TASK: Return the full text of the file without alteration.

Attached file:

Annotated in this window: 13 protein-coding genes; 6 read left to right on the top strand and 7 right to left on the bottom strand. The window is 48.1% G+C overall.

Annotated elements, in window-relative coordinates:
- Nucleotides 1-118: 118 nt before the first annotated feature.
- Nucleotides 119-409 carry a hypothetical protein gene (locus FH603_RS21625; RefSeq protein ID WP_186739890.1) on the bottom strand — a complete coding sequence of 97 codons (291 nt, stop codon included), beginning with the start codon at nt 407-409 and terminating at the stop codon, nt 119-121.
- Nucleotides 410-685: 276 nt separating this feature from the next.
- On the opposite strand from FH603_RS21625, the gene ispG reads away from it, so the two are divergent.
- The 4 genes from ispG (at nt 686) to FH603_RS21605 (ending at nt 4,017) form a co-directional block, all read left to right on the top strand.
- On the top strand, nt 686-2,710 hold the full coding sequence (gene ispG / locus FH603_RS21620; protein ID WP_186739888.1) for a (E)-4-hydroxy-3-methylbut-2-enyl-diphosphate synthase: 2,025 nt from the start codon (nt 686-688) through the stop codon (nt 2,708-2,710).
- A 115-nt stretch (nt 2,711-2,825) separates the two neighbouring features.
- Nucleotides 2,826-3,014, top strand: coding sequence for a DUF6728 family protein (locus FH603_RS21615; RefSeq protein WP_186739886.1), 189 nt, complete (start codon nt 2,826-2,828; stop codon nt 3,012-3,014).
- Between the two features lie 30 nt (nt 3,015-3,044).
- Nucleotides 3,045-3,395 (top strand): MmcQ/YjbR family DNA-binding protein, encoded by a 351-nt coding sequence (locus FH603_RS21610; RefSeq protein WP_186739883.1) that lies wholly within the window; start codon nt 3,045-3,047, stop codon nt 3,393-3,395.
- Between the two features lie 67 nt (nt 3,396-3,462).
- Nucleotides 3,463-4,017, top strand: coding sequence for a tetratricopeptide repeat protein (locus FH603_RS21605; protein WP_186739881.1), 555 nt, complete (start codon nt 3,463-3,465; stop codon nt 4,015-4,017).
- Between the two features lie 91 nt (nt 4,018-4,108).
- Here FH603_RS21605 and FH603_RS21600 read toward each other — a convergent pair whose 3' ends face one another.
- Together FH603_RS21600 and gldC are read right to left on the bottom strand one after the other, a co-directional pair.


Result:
Annotated in this window: 13 protein-coding genes; 6 read left to right on the top strand and 7 right to left on the bottom strand. The window is 48.1% G+C overall.

Annotated elements, in window-relative coordinates:
- Nucleotides 1-118: 118 nt before the first annotated feature.
- Nucleotides 119-409 carry a hypothetical protein gene (locus FH603_RS21625; RefSeq protein ID WP_186739890.1) on the bottom strand — a complete coding sequence of 97 codons (291 nt, stop codon included), beginning with the start codon at nt 407-409 and terminating at the stop codon, nt 119-121.
- Nucleotides 410-685: 276 nt separating this feature from the next.
- On the opposite strand from FH603_RS21625, the gene ispG reads away from it, so the two are divergent.
- The 4 genes from ispG (at nt 686) to FH603_RS21605 (ending at nt 4,017) form a co-directional block, all read left to right on the top strand.
- On the top strand, nt 686-2,710 hold the full coding sequence (gene ispG / locus FH603_RS21620; protein ID WP_186739888.1) for a (E)-4-hydroxy-3-methylbut-2-enyl-diphosphate synthase: 2,025 nt from the start codon (nt 686-688) through the stop codon (nt 2,708-2,710).
- A 115-nt stretch (nt 2,711-2,825) separates the two neighbouring features.
- Nucleotides 2,826-3,014, top strand: coding sequence for a DUF6728 family protein (locus FH603_RS21615; RefSeq protein WP_186739886.1), 189 nt, complete (start codon nt 2,826-2,828; stop codon nt 3,012-3,014).
- Between the two features lie 30 nt (nt 3,015-3,044).
- Nucleotides 3,045-3,395 (top strand): MmcQ/YjbR family DNA-binding protein, encoded by a 351-nt coding sequence (locus FH603_RS21610; RefSeq protein WP_186739883.1) that lies wholly within the window; start codon nt 3,045-3,047, stop codon nt 3,393-3,395.
- Between the two features lie 67 nt (nt 3,396-3,462).
- Nucleotides 3,463-4,017, top strand: coding sequence for a tetratricopeptide repeat protein (locus FH603_RS21605; protein WP_186739881.1), 555 nt, complete (start codon nt 3,463-3,465; stop codon nt 4,015-4,017).
- Between the two features lie 91 nt (nt 4,018-4,108).
- Here FH603_RS21605 and FH603_RS21600 read toward each other — a convergent pair whose 3' ends face one another.
- Together FH603_RS21600 and gldC are read right to left on the bottom strand one after the other, a co-directional pair.